Published: 09:46, 18 March 2019
| Updated: 09:47, 18 March 2019
A major new push to ensure Kent can meet the demand for digital skills has been launched.
The Digital Skills Partnership (DSP) will bring together businesses, public sector organisations and the charitable sector to focus on how best to ensure the need for these vital skills is met across the south east.
The South East Local Enterprise Partnership (SELEP) will coordinate the DSP and act as a link between the government’s Department of Digital, Culture, Media & Sport and corporate partners including the likes of Google, IBM and local digital SMEs to help support residents and businesses across the area.
Research by SELEP reveals business growth is being held back with vacancy numbers remaining high and many companies struggling to recruit and retain digitally-focused staff.
In the last calendar year, it was reported there were more than 35,000 digital vacancies, including web and software developers, programmers and coders across the SELEP area, which covers Kent, Essex, East Sussex, Medway, Southend and Thurrock.
Across 195,000 enterprises in the SELEP area, the need to enhance access to digital skills included businesses ranging from agriculture, construction, education, IT, digital and creative, manufacturing and engineering sectors to transport, logistics and warehousing.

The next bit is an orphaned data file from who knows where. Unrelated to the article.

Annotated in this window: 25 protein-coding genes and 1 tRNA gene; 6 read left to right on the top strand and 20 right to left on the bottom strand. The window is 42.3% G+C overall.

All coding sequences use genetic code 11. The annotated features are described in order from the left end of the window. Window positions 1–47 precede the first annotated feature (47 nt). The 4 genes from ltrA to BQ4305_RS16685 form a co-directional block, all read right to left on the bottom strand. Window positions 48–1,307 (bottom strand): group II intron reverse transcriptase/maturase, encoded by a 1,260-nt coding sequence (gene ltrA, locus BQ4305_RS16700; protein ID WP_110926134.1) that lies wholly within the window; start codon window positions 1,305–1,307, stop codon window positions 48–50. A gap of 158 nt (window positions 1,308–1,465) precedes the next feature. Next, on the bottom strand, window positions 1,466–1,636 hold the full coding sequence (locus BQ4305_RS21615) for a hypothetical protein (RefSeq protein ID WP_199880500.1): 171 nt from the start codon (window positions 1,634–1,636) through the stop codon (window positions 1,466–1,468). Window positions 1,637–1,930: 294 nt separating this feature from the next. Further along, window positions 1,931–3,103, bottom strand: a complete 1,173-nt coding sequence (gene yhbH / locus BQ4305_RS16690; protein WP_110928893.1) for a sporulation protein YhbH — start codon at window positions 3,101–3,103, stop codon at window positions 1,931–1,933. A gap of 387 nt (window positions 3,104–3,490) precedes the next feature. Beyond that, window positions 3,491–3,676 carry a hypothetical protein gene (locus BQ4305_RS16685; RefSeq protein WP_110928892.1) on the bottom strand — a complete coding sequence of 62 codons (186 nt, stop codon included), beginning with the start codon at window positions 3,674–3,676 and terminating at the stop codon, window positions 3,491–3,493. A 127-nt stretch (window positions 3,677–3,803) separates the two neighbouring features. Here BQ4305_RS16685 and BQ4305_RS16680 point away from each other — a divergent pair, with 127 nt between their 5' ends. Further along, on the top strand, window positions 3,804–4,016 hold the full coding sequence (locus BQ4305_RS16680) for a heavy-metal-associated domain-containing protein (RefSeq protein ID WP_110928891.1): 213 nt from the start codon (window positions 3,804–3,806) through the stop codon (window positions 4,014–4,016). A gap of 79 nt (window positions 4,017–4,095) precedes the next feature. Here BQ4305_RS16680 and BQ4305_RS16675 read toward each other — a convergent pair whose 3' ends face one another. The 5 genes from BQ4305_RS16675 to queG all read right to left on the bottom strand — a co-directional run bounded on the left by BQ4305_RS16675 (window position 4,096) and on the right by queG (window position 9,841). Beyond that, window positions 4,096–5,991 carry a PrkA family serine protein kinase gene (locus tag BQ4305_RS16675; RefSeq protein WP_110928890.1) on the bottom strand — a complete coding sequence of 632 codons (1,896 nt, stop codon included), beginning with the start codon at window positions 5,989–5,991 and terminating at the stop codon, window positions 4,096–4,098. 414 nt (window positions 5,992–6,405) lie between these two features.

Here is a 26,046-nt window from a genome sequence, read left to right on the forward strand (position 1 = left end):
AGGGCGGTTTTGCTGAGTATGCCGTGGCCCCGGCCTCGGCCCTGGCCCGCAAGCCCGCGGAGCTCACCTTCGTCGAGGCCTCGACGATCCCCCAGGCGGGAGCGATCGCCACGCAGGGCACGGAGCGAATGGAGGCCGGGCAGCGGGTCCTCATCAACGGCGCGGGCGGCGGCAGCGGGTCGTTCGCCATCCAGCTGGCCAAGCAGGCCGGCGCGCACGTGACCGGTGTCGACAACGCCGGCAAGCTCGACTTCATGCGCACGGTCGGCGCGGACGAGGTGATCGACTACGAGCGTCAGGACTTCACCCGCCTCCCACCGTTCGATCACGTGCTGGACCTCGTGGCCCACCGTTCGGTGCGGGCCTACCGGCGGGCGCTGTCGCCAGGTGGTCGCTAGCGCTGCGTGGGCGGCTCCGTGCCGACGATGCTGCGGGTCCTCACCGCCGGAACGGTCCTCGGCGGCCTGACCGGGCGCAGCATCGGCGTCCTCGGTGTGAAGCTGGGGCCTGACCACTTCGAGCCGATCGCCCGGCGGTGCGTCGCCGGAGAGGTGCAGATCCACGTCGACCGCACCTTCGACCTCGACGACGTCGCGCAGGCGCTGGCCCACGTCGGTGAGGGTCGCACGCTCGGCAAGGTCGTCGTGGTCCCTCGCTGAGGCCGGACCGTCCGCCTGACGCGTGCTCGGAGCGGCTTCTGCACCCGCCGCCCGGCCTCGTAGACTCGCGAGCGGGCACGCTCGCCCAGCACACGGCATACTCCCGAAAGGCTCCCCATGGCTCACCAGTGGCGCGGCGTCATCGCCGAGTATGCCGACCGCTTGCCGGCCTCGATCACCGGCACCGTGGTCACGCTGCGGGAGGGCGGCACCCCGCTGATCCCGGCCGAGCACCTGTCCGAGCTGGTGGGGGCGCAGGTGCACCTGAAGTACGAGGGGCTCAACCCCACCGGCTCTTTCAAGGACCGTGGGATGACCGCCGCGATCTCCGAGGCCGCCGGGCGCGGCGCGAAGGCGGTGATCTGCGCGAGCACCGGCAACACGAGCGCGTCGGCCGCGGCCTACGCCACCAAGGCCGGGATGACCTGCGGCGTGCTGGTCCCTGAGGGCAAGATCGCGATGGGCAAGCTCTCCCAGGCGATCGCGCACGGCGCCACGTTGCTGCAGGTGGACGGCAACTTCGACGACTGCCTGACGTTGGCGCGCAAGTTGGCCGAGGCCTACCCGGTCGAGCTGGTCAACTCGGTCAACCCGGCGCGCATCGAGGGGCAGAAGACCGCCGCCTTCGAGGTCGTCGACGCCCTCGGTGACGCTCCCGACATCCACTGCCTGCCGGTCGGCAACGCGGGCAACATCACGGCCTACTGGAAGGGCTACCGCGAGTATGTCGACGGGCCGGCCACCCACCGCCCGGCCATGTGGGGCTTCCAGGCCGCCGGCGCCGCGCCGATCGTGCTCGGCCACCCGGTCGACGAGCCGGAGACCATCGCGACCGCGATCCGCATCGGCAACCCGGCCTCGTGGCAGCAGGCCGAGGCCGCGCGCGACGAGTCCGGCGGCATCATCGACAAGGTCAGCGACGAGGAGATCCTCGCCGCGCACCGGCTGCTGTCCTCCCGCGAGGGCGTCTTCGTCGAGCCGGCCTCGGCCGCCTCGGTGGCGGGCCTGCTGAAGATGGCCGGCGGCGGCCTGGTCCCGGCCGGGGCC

Minister for digital, Margot James said: “Businesses need people with the skills to thrive in the modern digital age. The new South East Local Digital Skills Partnership will help people get the skills that businesses need.
“This government’s modern industrial strategy is devoted to making sure everyone can enjoy the benefits of our thriving digital economy and help build a Britain fit for the future.”
Christian Brodie, chair of SELEP, added: “We made a compelling case for a South East DSP and we are delighted it has been recognised by the government.
“In order to improve our economic productivity, we urgently need to improve digital skills in our communities, by training, upskilling and reaching out to educators. This will help inform young people and adults of potential career routes, help those looking to return to the workplace and also support those who are currently disengaged from digital skills.
“By engaging with tech businesses across our area and civil servants we are confident we will be able to influence national policy and help our Skills Advisory Panel, currently being set up, help develop and bring forward initiatives to address local digital skills needs.”
More by this authorChris Britcher